Terry Combs and colleagues demonstrated that long-lived Snell dwarf mice burn less glucose and more fatty acids during periods of fasting, and as a result produce fewer free radicals.
The key to this switch may be adiponectin, a hormone produced by fat cells that helps lower glucose production and stimulates cells to use fat for energy instead.
Researchers discovered that Snell mice had three times as much adiponectin in their blood as control mice; Snell mice also had fewer triglycerides in their cells, indicative of higher fat metabolism.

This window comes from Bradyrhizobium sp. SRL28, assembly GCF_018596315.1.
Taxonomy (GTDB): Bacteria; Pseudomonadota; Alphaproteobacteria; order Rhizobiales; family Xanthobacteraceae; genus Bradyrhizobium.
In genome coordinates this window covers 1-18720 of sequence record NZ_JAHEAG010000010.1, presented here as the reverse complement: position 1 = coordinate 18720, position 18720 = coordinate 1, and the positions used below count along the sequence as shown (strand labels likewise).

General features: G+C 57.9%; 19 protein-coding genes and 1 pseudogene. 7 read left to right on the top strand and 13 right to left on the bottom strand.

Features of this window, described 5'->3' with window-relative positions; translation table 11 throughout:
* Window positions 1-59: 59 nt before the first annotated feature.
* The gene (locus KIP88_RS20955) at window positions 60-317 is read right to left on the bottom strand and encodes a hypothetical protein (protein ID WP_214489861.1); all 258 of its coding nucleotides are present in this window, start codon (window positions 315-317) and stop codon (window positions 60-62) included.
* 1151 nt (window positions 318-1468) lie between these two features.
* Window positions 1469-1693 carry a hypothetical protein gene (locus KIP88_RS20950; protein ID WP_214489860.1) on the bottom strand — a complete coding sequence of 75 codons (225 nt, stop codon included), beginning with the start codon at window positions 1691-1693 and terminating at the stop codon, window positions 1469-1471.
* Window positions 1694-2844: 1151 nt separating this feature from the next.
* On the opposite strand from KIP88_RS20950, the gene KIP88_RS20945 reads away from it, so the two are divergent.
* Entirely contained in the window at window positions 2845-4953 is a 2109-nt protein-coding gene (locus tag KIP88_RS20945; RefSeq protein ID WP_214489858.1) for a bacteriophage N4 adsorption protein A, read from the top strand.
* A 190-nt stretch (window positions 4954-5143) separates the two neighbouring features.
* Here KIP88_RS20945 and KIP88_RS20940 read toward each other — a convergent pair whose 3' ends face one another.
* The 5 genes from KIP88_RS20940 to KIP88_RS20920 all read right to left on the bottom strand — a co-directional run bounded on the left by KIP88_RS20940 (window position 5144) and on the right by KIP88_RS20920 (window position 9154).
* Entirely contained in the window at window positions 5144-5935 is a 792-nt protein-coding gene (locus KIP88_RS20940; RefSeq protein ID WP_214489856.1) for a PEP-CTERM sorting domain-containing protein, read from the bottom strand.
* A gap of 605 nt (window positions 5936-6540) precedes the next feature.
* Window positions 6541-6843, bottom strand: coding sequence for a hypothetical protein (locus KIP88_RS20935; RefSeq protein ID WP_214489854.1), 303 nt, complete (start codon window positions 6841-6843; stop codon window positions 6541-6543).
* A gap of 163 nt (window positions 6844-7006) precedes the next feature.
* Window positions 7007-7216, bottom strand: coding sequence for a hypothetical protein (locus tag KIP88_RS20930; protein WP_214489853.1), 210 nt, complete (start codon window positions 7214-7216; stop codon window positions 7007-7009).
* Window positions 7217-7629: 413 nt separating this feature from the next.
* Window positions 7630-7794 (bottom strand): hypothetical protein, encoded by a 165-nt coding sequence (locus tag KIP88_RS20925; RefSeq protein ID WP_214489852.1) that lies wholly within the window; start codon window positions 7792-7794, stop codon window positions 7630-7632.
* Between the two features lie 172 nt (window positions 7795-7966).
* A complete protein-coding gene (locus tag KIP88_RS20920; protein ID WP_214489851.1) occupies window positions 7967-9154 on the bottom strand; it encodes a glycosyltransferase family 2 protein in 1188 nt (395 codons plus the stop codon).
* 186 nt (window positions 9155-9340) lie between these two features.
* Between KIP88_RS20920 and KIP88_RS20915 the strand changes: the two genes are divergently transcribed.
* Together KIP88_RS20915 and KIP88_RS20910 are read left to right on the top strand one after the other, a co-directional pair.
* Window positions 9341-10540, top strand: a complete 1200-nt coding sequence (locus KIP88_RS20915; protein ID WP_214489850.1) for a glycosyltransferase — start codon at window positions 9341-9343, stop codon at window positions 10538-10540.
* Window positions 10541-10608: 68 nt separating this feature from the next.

The advantage of burning fats instead of glucose for energy is that it produces fewer oxygen radicals, which can damage cells and exacerbate the effects of aging.
Confirming this, researchers found far less free radical damage, measured as the frequency of a chemical modification on protein known as carbonyl groups, in Snell mice than controls.